14Meanwhile Manius also, down below, threw his whole force forward into the pass and stormed the enemy’s fortifications. Antiochus, being hit in the mouth with a stone which knocked his teeth out, wheeled his horse about for very anguish. Then his army gave way everywhere before the Roman onset. 2Although flight for them meant impracticable roads and helpless wanderings, while deep marshes and steep cliffs threatened those who slipped and fell, still, they poured along through the pass into these, crowding one another on in their fear of the enemy’s deadly weapons, and so destroyed themselves.

Cato, who was ever rather generous, it would seem, in his own praises, and did not hesitate to follow up his great achievements with boastings equally great, is very pompous in his account of this exploit. 3He says that those who saw him at that time pursuing the enemy and hewing them down, felt convinced that Cato owed less to Rome than Rome to Cato; also that the consul Manius himself, flushed with victory, threw his arms about him, still flushed with his own victory, and embraced him a long time, crying out for joy that neither he himself nor the whole Roman people could fittingly requite Cato for his benefactions. 4Immediately after the battle he was sent to Rome as the messenger of his own triumphs. He had a fair passage to Brundisium, crossed the peninsula from there to Tarentum in a single day, travelled thence four days more, and on the fifth day after landing reached Rome, where he was the first to announce the victory. He filled the city full of joy and sacrifices, and the people with the proud feeling that it was able to master every land and sea.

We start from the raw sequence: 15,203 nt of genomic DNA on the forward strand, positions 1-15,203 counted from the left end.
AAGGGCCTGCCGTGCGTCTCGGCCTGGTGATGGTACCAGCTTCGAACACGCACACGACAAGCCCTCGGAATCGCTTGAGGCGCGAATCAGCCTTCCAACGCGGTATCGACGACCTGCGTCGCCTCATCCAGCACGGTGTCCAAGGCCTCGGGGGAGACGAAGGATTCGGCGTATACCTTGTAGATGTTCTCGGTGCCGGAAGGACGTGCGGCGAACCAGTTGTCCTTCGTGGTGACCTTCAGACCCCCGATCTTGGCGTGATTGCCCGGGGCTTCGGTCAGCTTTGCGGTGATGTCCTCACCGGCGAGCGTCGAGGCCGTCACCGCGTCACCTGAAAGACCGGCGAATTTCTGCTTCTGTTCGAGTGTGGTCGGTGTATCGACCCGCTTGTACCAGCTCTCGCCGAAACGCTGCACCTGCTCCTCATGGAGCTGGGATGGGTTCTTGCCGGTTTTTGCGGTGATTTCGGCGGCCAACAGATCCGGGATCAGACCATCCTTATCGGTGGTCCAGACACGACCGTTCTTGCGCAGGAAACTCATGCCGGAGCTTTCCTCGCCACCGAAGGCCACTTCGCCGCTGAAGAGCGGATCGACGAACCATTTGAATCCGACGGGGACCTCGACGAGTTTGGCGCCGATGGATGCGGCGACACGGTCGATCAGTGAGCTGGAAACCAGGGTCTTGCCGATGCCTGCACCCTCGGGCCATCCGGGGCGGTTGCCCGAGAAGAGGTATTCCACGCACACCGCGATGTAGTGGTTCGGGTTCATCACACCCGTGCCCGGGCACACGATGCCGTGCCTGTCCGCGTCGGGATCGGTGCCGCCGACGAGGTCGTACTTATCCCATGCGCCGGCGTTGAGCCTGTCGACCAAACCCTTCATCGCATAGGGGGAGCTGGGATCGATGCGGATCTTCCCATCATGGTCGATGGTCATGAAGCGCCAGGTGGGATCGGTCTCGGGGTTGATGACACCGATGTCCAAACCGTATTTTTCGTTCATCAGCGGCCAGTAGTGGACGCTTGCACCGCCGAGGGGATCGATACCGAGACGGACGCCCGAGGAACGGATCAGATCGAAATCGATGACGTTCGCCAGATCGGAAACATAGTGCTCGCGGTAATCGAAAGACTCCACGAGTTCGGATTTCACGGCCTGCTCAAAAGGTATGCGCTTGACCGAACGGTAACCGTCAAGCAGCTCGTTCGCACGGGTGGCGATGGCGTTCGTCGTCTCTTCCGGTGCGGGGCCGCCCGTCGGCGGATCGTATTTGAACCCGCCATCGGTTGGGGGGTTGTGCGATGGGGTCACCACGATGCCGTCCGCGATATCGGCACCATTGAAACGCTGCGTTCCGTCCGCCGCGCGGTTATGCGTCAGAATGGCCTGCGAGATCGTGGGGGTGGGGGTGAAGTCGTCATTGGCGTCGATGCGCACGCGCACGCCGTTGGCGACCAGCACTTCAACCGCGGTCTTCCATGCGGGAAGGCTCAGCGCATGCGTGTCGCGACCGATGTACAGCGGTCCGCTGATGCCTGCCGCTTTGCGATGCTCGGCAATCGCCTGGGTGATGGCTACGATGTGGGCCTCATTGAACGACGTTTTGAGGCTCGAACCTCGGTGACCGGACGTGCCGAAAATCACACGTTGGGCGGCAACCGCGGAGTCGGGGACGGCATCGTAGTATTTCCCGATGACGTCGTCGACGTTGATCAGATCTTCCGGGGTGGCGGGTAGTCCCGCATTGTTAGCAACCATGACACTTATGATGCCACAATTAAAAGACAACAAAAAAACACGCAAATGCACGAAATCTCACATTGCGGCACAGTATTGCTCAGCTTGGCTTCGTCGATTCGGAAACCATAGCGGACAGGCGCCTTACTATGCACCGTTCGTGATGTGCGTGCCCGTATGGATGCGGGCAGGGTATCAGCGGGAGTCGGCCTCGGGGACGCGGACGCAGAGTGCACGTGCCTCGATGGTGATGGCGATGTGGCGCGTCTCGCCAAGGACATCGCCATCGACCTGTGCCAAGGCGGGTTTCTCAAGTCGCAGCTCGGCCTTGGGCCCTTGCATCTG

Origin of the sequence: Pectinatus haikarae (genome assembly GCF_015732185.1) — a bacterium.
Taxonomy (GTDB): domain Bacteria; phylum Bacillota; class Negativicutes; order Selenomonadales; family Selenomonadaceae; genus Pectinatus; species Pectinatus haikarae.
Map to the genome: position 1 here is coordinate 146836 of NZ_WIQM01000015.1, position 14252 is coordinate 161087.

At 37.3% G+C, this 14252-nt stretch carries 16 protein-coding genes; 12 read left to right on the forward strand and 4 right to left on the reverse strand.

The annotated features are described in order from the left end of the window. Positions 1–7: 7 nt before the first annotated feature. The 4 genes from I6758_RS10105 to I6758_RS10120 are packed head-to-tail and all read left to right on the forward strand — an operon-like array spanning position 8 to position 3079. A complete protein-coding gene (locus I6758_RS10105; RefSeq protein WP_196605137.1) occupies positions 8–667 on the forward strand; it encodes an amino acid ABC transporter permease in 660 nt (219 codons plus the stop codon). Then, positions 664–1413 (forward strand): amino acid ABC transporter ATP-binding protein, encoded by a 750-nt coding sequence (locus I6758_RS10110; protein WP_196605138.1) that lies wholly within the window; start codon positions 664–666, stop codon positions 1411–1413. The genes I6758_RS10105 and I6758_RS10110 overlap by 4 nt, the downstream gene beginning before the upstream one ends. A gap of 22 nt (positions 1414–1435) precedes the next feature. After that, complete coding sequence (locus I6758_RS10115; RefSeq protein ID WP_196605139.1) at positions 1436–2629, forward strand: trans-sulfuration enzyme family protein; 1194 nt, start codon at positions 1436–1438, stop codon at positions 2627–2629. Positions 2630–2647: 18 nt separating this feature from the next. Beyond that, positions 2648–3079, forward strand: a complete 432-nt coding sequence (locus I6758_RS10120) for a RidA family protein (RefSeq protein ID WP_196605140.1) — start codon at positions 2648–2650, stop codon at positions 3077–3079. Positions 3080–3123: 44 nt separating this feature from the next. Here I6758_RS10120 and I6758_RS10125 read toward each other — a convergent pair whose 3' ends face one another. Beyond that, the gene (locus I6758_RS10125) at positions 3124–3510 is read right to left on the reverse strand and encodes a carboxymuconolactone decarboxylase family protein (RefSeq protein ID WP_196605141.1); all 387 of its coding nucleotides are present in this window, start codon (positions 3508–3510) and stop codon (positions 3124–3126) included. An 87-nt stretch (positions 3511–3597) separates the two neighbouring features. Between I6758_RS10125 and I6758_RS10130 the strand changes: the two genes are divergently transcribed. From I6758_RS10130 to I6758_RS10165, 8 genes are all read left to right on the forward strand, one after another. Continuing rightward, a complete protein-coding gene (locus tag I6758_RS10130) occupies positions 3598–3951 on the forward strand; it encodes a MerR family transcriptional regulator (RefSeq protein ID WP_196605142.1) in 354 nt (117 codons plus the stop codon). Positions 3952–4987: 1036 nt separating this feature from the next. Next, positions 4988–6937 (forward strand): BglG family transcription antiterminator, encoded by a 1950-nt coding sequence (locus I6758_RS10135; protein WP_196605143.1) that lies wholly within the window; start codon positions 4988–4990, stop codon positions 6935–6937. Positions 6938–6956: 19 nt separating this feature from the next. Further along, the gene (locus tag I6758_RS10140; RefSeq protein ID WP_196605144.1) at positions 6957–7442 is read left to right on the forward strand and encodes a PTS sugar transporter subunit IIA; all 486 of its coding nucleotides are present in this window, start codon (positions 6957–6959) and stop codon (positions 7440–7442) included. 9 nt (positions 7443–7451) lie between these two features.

15These are perhaps the most remarkable features of Cato’s military career. In political life, he seems to have regarded the impeachment and conviction of malefactors as a department worthy of his most zealous efforts. For he brought many prosecutions himself, assisted others in bringing theirs, and even instigated some to begin prosecutions, as for instance Petillius against Scipio. 2That great man, however, trampled the accusations against him under foot, as the splendour of his house and his own inherent loftiness of spirit prompted him to do, and Cato, unable to secure his capital conviction, dropped the case. But he so co-operated with the accusers of Lucius, Scipio’s brother, as to have him condemned to pay a large fine to the state. This debt Lucius was unable to meet, and was therefore liable to imprisonment. Indeed, it was only at the intercession of the tribunes that he was at last set free.

3We are also told that a certain young man, who had got a verdict of civil outlawry against an enemy of his dead father, was passing through the forum on the conclusion of the case, and met Cato, who greeted him and said: “These are the sacrifices we must bring to the spirits of our parents; not lambs and kids, but the condemnations and tears of their enemies.” However, he himself did not go unscathed, but wherever in his political career he gave his enemies the slightest handle, he was all the while suffering prosecutions and running risk of condemnation. 4It is said that he was defendant in nearly fifty cases, and in the last one when he was eighty-six years of age. It was in the course of this that he uttered the memorable saying: “It is hard for one who has lived among men of one generation, to make his defence before those of another.” And even with this case he did not put an end to his forensic contests, but four years later, at the age of ninety, he impeached Servius Galba. 5Indeed, he may be said, like Nestor, to have been vigorous and active among three generations. For after many political struggles with Scipio the Great, as told above, he lived to be contemporary with Scipio the Younger, who was the Elder’s grandson by adoption, and the son of that Paulus Aemilius who subdued Perseus and the Macedonians.[13]